Earlier this year, the Good Samaritan Emergency Response Act was passed by both the State Assembly and Senate…which would give limited protection from charges for those who call emergency personnel to report overdoses.

The law is in effect in New York State, where recently Jon Bon Jovi’s daughter, Stephanie, had been rushed to a hospital near where she attends college due to a heroin overdose.

Investigators found heroin at the scene and later recovered marijuana and glassine envelopes after getting a search warrant, cops told the Daily News.

Bongiovi, the eldest of four kids Bon Jovi has with his wife of 23 years, was charged with misdemeanor possession of the heroin, misdemeanor marijuana possession, criminally using drug paraphernalia and a pot violation, police said.

Despite the evidence, prosecutors quickly rejected the case, citing a new New York State Good Samaritan law that protects people in situations of a suspected overdose.

“People will say she got away with murder because of who she is, but this law was passed so people don't watch somebody die because they're afraid of jail," Oneida County District Attorney Scott McNamara told The News. “And you don't want the person overdosing to say, 'No, don't call.'"

That’s the fight that’s now being waged by supporters of the veto override here in New Jersey.

Sal Marchese of Gloucester Township was on the road to overcoming his drug addiction, when on September 13th of 2010, police informed his mother, Patty DeRienzo, that his body was found in a car in Camden, lifeless, but apparently someone had been with him there.

His illness - drug addiction - had finally taken him. And whoever was with him might have thought to call 911. But that could mean drug charges.
That’s why DiRenzo joined other parents of overdose victims early this week in traveling to Trenton to urge state lawmakers to keep pushing for legislation that would shield from prosecution those who might otherwise report overdoses and save lives.

The Good Samaritan Emergency Response Act passed both the state Assembly and Senate this year. It would give limited protection from charges for those who call emergency personnel to report overdoses.

Gov. Chris Christie conditionally vetoed the bill, saying it might be imprudent in its current form. He said he’d consider signing the bill into law following an 18-month study of drug overdose reporting.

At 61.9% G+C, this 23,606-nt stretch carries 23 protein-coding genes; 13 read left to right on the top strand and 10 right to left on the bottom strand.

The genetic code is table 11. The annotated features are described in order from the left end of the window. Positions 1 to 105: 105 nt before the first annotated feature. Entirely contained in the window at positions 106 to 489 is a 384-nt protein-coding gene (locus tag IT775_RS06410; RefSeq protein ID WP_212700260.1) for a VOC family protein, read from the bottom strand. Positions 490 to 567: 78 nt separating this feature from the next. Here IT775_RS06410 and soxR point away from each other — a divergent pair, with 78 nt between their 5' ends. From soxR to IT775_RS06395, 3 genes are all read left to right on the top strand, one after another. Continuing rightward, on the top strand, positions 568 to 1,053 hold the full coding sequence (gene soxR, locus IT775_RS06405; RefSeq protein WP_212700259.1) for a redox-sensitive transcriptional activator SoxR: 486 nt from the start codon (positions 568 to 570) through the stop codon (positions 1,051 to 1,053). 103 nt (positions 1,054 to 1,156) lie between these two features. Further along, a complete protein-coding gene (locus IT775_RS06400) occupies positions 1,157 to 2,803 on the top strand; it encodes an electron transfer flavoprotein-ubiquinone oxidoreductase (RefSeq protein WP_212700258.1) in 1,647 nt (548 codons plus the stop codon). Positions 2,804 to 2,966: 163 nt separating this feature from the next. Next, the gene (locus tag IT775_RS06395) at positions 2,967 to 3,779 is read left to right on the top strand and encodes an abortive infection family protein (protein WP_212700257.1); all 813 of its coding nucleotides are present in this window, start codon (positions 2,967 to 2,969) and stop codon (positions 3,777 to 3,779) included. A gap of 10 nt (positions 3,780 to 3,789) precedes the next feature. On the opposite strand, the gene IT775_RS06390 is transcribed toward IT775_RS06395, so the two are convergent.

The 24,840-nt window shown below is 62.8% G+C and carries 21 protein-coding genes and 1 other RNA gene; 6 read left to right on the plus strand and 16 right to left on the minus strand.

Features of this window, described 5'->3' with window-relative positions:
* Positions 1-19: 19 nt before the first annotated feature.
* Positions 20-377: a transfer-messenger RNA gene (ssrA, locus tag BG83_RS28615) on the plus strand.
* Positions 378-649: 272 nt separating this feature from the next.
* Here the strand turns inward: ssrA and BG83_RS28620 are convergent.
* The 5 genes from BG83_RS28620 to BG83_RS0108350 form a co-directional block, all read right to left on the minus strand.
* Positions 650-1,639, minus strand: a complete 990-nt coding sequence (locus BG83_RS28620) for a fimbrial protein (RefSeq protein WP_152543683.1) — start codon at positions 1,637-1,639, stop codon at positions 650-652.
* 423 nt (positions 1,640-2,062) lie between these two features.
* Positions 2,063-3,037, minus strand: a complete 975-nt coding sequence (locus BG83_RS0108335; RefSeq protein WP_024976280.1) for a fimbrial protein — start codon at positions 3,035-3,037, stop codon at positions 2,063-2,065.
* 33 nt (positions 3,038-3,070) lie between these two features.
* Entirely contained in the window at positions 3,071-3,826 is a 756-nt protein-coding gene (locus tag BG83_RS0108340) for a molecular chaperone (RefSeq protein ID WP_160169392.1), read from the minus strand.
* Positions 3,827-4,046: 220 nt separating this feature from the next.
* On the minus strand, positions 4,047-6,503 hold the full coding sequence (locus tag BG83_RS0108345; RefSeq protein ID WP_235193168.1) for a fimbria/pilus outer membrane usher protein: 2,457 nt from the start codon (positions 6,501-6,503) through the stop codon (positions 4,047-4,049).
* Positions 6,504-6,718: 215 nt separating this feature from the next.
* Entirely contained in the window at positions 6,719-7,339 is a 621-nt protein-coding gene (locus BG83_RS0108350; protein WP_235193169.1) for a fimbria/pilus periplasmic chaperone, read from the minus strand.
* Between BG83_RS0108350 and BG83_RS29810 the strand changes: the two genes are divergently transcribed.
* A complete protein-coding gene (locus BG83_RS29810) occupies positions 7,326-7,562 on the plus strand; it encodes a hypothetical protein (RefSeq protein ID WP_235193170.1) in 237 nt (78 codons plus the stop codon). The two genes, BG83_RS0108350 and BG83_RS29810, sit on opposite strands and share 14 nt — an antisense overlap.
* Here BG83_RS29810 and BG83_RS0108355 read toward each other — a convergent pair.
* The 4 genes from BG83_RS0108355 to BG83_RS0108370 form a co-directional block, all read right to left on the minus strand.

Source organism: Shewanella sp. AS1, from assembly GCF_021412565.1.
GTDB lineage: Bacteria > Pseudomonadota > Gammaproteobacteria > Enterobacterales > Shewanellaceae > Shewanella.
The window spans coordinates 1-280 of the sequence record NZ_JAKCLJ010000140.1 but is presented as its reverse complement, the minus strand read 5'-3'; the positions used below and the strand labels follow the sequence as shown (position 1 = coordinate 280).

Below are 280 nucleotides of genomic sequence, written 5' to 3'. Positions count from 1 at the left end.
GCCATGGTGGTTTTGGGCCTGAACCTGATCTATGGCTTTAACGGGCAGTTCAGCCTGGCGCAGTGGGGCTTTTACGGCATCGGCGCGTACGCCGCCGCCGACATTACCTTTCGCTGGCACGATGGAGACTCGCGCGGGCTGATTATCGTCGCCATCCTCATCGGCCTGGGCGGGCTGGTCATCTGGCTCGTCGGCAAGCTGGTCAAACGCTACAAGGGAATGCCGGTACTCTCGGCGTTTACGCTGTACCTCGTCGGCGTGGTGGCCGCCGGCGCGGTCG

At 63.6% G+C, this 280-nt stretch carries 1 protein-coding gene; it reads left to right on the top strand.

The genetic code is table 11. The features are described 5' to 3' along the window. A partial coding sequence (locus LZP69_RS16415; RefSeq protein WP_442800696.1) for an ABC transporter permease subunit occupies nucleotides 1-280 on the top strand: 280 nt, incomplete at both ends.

But the group visiting Trenton argues that’s too long, and more of those suffering from drug addiction may die in the meantime. They hope lawmakers will add the issue to their Dec. 17 agenda and vote to override Christie’s veto.

They joined with the Drug Policy Alliance (DPA) - a nationwide group opposed to policy that members say focuses too heavily on prosecution and not enough on treatment and compassion for addicts.

The latter is where Father John Stabeno comes in. A Catholic priest who has worked with addicts in detox, intervention, treatment and other methods, he joined the trip to Trenton.

In 2006, Stabeno founded the Prodigal House Foundation in Washington Township to help families dealing with addiction and other issues. He is also Director of Client Services for Lakeside Recovery Center, which offers various counseling services.

He said he and other advocates would call legislators and urge them to overcome the governor’s veto. He said he hopes they’ll put conscience above politics.
“Some people vote against it to fall in line with party allegiance,” Stabeno contended.

“But we hope the Assembly and Senate will see this as a life-saving issue rather than a political issue.”

Both houses had passed the bill “by a wide margin,” Stabeno noted, adding that Christie in the past has been supportive of treatment for addicts.
“He has supported treatment over imprisonment,” he said, adding he’s disappointed Christie took another path on the Good Samaritan bill.

And seeing is how Jon Bon Jovi’s daughter Stephanie was saved because of New York’s Good Samaritan law, I’d think he’d be a perfect advocate to join the fight to overturn the Governor’s veto here in New Jersey.

Los Angeles Local News, Weather, and Traffic What say you? Do you believe Jon Bon Jovi should join the fight to overturn the Governor’s veto of the Good Samaritan Bill?